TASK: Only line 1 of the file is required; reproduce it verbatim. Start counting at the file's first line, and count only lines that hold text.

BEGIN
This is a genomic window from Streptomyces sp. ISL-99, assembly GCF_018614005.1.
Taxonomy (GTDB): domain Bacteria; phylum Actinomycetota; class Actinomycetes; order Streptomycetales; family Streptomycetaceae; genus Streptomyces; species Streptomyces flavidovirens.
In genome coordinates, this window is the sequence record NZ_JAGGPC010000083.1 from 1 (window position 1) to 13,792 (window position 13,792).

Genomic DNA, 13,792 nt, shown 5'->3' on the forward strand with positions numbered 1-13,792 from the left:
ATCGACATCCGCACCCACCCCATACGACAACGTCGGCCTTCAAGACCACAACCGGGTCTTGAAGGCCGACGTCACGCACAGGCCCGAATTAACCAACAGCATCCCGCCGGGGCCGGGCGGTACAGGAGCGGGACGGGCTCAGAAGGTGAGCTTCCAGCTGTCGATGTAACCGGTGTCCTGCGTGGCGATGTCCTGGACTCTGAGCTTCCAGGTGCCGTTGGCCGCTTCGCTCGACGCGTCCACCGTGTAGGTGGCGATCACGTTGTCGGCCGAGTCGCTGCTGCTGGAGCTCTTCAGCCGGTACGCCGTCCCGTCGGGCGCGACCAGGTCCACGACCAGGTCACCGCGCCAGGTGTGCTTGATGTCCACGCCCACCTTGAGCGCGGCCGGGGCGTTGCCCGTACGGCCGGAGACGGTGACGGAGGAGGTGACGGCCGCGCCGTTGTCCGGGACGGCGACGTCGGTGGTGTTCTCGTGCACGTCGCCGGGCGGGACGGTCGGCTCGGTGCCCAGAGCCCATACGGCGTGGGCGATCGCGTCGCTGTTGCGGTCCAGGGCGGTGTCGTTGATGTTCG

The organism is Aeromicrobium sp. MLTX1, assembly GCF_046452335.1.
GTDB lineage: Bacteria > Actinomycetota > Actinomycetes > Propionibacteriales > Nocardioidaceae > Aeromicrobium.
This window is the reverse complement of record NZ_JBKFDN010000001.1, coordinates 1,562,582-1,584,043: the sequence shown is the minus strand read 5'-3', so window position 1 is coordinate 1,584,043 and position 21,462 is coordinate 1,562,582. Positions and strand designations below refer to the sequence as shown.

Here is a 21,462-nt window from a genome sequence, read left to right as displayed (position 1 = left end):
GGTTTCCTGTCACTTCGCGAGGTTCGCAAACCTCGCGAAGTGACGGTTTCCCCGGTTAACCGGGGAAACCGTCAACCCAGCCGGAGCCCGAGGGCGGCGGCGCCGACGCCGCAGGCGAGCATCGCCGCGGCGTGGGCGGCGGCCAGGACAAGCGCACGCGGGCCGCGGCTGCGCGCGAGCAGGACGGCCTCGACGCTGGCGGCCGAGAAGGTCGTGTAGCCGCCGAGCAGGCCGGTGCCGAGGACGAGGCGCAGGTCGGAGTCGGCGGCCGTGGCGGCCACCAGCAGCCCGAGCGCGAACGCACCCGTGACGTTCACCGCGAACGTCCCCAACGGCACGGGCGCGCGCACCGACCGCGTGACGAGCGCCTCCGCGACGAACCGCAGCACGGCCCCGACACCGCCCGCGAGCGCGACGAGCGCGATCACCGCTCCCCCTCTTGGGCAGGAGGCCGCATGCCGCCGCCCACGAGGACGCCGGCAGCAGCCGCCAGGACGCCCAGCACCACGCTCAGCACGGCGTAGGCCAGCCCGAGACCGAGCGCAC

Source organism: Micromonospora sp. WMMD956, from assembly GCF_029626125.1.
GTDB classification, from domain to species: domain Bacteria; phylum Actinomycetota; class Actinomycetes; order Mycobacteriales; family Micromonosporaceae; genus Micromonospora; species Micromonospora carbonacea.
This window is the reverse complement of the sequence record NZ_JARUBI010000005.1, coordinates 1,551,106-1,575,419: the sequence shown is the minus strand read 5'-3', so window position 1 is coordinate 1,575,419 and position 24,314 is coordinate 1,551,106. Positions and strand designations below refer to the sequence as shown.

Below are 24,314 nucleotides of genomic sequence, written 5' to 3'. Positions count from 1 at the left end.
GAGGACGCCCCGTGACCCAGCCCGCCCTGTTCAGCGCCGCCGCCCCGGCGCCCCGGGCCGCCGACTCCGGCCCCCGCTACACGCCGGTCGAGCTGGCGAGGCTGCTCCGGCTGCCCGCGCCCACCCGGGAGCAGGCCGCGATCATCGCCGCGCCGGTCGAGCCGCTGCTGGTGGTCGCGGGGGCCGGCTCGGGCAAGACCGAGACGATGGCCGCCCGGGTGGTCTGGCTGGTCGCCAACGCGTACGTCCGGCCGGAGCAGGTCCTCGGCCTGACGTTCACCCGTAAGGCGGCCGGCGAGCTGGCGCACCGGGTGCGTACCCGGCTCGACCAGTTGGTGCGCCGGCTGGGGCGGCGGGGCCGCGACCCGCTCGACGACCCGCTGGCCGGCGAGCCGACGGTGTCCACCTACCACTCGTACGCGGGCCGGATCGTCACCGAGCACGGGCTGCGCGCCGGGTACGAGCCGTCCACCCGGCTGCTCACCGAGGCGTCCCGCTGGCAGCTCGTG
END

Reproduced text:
This is a genomic window from Streptomyces sp. ISL-99, assembly GCF_018614005.1.